Join the conversation
Bob McCann, Director of Education, ARI
August 14, 2012
Filed under Guest Blog
Last week, I “googled” the name of a well-known dealership and the word “reviews”. My perception is that its team does a great job. Unfortunately, the search results weren’t so glowing… The second listing was a customer who alleged paying for a boat in full with the promise of delivery three months later. Fast forward five months: He says he’s still waiting… Suffice it to say that such a review, whether exaggerated or not, should not be ignored.
People write about their experiences with your dealership, especially when they’re not happy. Your online reputation exists, whether or not you’re proactive about managing it. You might as well join – and stay on top of – the conversation to influence the dialogue, drive more sales your way, and prevent lost opportunities.
Claim your listing on Google Places, Bing Business Pages and Yahoo! Local. Make sure your listing is complete, as carefully chosen keywords will help increase local search engine rankings. Also, set up a Facebook Business Page, Twitter account and YouTube channel. These sites are popular top 10 listings for small business name searches.
If you’re willing to spend about $12 a month, Yext , the location software company, can get your business listing published on 35+ local search sites, including Yahoo, Yelp, Foursquare and others. You can personalize your profile with photos and specials, monitor reviews and track results.
Keep an eye on what’s being said. Review comments about your business name, key products and brands. You can set up free alerts on Google Alerts and Yahoo! Alerts to get an email every time there is an online mention related to your business. You can also use Twitter Search. Ready to do more? Take a look at 10 free tools to monitor your online buzz.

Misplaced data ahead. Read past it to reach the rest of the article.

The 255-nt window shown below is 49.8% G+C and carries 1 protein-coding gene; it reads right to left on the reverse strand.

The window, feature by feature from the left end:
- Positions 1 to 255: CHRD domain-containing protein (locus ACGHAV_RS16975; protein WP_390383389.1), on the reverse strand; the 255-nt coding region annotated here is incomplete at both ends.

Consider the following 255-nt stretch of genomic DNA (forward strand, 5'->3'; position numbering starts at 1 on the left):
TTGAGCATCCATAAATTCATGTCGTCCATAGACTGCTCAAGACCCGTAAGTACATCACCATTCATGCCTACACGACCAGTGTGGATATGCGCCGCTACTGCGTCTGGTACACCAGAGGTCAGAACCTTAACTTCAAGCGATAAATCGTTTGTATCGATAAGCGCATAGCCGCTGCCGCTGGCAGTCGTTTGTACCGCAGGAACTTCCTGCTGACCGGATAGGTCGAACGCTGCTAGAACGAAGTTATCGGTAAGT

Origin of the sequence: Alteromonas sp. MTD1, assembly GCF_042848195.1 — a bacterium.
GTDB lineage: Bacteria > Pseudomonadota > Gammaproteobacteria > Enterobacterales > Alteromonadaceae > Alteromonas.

Nip them in the bud. Negative reviews are bound to happen, because either you could do better, or you’re faced with an impossible-to-please customer. One thing you don’t want to do is pretend they’re not there. People perceive the absence of a response as a sign of guilt.
- Don’t get offended. Instead, use the feedback as an opportunity to improve. Take the time to understand the actual situation between the online reviewer and your business, write a response as soon as possible, and if need be, correct the situation at your business to prevent additional negative reviews.
- The tough part… or not. Most people dread responding to online reviews for fear of creating a bigger problem. Fortunately, making your mea culpa may score some points with a disgruntled customer. Use this three-step process to write a response: 1) Appreciate the reviewer’s time and apologize; 2) Express your genuine desire to solve the problem and point out other positive reviews (if you have any) to show your commitment to complete customer satisfaction; 3) Explain how you corrected the situation to avoid future issues. Keep in mind that when you’re responding to a given customer, you’re also addressing other customers and potential buyers.
- Mitigate the impact of naysayers. Very few happy customers take the time to share their experience, yet most of them will, if you ask. It’s a numbers game. Extensive favorable reviews will help offset negative comments.
Your online reputation starts offline. The best way to avoid negative comments and ratings is to take exceptional care of every customer, every time. When that’s not enough, take a proactive role in influencing the conversation.
Bob McCann is Director of Education at ARI, a leading provider of technology-enabled business solutions for dealers, distributors and manufacturers in the marine, RV, powersports and outdoor power equipment industries. Products and services include eCommerce-enabled websites, lead generation, lead management, Search Engine Optimization, Search Engine Marketing, and eCatalogs (parts, garments, and accessories).
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